What can I do with a Degree in Economics?
Economists study how society utilizes natural resources, such as land and labor, in the production of goods and services. In the workforce they conduct research, collect and analyze data, monitor economic trends, and develop forecasts. Frequently economists specialize in a particular field of economics. These fields include:
- Industrial Organization
- Monetary Economics
- International Economics
- Labor Economics
- Public Finance
- Health Economists
- Environmental/Ecological Economics
An undergraduate degree in economics from Roanoke College arms students with the general knowledge of basic economic principles and an exposure to many of the fields listed above.
According to the BLS Occupational Outlook 2008-2009 report, economists held about 15,000 jobs in 2006. The government employed over 50% of all economists (32% federal, 20% state and local). The primary private sector employers were in scientific research and development services and management, scientific, and technical consulting services. Some economists combine a full time job in the government, academia, or business with part-time or consulting work in another setting.
Most economists work in major cities, and some work abroad for companies with international operations, U.S. Government agencies, and international organizations (ex. World Bank, IMF, and UN).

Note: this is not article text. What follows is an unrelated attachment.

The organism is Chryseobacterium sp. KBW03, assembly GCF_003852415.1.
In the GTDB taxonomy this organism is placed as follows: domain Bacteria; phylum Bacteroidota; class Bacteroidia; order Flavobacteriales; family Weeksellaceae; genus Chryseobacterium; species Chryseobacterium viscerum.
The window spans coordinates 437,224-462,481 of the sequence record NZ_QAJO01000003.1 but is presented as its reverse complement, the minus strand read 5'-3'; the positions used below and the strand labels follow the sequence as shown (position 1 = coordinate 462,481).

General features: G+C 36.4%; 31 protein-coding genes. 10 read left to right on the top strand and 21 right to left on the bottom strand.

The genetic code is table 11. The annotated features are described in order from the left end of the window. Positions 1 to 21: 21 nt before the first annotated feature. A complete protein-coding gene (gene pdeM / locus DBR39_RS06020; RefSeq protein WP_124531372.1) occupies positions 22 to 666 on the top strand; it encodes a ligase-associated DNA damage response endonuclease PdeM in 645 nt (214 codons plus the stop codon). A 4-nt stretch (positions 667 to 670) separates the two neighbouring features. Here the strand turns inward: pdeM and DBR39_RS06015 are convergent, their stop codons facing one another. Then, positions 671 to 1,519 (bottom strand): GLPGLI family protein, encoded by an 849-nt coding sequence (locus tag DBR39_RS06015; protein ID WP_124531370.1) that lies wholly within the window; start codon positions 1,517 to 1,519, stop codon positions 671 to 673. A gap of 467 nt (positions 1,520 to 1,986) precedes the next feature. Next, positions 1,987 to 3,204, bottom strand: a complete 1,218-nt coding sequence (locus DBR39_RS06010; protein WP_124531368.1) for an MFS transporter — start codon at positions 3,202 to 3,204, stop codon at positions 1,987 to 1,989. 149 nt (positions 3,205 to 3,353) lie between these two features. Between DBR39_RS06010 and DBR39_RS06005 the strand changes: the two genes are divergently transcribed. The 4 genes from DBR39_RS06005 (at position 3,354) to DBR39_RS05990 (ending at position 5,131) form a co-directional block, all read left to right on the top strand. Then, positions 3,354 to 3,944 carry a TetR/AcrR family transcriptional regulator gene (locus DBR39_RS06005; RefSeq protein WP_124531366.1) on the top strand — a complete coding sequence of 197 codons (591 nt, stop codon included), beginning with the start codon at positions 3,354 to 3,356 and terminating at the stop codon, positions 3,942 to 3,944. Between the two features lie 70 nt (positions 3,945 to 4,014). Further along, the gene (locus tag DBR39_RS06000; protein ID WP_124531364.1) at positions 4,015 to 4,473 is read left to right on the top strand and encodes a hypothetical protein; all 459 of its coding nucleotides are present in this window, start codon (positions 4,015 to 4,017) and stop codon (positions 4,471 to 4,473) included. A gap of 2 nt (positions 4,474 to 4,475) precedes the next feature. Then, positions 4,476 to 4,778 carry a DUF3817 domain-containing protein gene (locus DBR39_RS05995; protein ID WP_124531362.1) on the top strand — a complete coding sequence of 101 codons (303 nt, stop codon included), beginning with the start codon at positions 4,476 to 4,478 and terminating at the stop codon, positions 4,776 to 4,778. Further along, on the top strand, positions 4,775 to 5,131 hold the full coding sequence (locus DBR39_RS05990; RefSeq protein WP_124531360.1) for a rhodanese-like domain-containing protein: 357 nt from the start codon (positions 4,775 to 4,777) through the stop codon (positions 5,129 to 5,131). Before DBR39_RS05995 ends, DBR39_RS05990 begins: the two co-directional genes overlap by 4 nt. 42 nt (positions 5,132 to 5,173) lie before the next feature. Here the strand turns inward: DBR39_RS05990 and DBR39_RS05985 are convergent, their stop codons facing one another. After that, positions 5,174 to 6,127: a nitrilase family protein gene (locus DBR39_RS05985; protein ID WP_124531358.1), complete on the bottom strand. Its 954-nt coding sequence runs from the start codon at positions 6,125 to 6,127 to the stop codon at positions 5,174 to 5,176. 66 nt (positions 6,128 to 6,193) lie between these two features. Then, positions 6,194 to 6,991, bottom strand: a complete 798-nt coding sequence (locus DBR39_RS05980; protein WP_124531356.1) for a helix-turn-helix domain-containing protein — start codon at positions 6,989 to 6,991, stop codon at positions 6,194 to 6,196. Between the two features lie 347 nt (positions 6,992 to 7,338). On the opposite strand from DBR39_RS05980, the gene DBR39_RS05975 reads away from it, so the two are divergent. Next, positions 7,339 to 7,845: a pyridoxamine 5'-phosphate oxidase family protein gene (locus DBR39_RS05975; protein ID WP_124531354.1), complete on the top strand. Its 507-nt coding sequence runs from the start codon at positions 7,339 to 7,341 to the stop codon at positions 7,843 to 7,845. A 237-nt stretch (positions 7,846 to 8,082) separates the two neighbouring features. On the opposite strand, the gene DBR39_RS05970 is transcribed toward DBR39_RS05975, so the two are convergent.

The job outlook for economists is expected to grow about as fast as the average for all occupations (7% from 2006 to 2016). Demand for workers with skill in economics is projected to grow faster, but these workers are typically in occupations other than economist. Employment in Federal Government agencies is expected to decline. Those economists with graduate degrees (master's or Ph.D.) are likely to fair better than those with only an undergraduate degree. Competition for academic jobs is expected to be high.
The median annual wage and salary earnings of economists was $77,010 in May 2006. The middle 50 percent earned between $55,740 and $103,500. The lowest 10 percent earned less than $42,280, while the highest 10 percent earned more than $136,550.
The starting salary for economists employed by the Federal Government with a BA was $35,752 in 2007. Those with a master's qualified for positions starting at $43,731, while those with a Ph.D. qualified for positions starting at $52,912. Individuals with experience and advanced degrees could start as high as $63,417. The average salary for economists employed by the Federal Government was $94,098 in 2007.
The information on this page was collected from the BLS Occupational Outlook Quarterly 2008-2009 available at www.bls.gov. Some passages are quoted directly from the source, while others are summarized.
Robinson has had a lot of callings. The Eagle Scout and economics major served in the U.S. Army and the administrations of Presidents Dwight Eisenhower and Ronald Reagan. As special advisor to Secretary of State George Schultz, he was named “Ambassador” in 1983. Now he is launching a new career, planning a book, and heading up a national organization.
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